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The Real and the Imagined in Retail

For new liquor retail salon The Proof Flat, HASSELL emphasised engagement by designing a residential-style space for a curious fictional character in an unexpected part of town.

The Real and the Imagined in Retail

Proof & Company Spirits is well known in Singapore for its bar concepts 28 HongKong Street and Manhattan Bar. Now the company has opened its first bricks-and-mortar retail salon for the sale of spirits, bar tools, bar pantry items and books on cocktails and spirits. The use of the space, which is located away from Singapore’s prime retail zones on the second floor of a 1940s shophouse on HongKong Street, extends beyond sales transactions to education, events and workshops.

The intent, says HASSELL Principal Matthew Shang (who worked with fellow HASSELL Principal Paul Semple on the design), was to make use of the location to establish a place of discovery and intrigue. “This type of ‘guerrilla’ retail presence was initiated by Comme de Garcons in the late ’90s. I still remember vividly trawling Chinatown to find the store. It also makes tremendous commercial sense in terms of using a sub-prime space rather than a street front retail shop front,” says Shang.

The residential theme, which was conceptualised by Crafty and developed by HASSELL with John Marangos of Trunk (for styling and art direction), created what Shang describes as a “relaxed, product-light approach that is more about engagement than mass sales.” Products are presented in a rich domestic setting where elements call up the personality of the fictional resident EC Proof, as well as aspects of the building in which it sits.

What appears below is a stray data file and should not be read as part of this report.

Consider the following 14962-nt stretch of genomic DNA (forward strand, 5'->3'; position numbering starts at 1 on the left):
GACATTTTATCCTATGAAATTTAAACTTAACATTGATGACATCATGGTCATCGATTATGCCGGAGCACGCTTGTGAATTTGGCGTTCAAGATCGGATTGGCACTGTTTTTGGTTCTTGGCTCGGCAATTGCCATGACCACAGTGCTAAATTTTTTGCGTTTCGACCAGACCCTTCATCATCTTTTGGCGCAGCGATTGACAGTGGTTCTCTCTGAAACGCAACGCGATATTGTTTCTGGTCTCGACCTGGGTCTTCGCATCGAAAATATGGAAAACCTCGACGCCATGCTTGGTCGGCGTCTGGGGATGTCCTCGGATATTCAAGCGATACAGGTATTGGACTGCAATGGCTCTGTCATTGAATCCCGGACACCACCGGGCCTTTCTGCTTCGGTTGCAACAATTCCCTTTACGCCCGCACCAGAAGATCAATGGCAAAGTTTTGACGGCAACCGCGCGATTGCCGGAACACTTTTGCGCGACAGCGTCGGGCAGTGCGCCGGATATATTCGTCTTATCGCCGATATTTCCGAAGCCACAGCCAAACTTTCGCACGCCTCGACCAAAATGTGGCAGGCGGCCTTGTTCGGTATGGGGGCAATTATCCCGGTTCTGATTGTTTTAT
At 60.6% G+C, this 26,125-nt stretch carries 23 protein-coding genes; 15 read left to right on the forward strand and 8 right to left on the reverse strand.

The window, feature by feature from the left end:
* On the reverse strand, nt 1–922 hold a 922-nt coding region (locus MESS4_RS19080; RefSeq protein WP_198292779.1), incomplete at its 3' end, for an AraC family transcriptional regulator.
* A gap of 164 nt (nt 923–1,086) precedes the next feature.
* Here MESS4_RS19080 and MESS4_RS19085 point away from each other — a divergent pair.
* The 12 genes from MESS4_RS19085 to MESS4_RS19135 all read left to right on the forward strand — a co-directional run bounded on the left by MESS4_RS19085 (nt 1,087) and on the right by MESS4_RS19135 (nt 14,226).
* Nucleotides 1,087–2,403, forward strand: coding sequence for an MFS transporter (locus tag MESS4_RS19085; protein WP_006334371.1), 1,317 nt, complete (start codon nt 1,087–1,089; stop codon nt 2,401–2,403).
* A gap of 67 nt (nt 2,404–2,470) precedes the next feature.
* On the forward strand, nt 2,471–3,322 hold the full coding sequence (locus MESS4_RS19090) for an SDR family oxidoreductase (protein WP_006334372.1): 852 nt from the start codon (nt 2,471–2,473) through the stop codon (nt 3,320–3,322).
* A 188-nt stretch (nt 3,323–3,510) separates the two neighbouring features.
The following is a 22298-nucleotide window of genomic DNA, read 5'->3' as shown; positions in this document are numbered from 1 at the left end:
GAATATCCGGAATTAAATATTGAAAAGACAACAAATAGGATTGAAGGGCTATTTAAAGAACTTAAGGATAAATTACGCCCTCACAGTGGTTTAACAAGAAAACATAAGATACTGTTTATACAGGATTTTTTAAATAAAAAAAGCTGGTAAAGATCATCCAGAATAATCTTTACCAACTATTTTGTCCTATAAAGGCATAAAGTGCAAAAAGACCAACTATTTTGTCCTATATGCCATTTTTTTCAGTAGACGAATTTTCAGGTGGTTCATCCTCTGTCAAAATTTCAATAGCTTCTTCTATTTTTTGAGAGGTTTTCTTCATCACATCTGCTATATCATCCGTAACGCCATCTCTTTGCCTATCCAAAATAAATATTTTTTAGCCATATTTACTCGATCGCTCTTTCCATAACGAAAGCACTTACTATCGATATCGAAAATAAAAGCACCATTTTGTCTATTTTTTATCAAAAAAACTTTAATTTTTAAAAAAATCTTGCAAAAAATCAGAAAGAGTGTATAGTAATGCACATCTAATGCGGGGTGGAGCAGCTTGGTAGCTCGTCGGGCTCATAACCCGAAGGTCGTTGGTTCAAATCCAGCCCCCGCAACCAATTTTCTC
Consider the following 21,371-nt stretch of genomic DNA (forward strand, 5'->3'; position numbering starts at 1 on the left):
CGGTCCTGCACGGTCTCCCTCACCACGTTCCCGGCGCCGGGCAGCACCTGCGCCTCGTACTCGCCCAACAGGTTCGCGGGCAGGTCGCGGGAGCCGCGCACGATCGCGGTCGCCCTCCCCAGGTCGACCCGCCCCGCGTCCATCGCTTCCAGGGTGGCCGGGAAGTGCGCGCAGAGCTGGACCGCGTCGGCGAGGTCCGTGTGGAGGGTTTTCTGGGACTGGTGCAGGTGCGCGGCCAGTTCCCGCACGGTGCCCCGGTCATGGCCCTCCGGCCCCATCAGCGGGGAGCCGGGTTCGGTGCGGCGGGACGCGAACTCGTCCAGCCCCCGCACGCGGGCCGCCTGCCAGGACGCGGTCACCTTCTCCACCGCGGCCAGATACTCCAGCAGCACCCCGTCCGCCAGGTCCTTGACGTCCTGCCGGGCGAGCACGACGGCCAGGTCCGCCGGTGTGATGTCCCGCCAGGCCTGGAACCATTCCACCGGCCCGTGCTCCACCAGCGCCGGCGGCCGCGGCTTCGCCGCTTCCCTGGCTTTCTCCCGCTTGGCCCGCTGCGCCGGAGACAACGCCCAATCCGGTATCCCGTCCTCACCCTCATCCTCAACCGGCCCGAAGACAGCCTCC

Some of the building’s original hardware was incorporated, and new features were added to build on the sense of the period. Customised furniture pieces were crafted in Indonesia with gold stainless steel and dark timbers. Lighting was controlled and screening was introduced to create a sense of private intimacy and mystery.

The interior, he suggests, “asks the guest to really interrogate this mysterious personality. Who are the people on the wall? What’s their relationship? How did he get this apartment – was it inherited?”

So how would Shang describe the value of this kind of imaginary environment in retail and hospitality? “There is a series of basic elements that must be ‘ticked’,” he says. “In a hotel room, it’s a bed and shower. In a retail space it’s retail display, storage and a point of sale. But it’s how you extend these functional elements beyond the everyday and into a dimension that gives it something special… No more generic bottle shop, but a journey for the aspiring connoisseur.”

Photography by EK Yap (courtesy of HASSELL)

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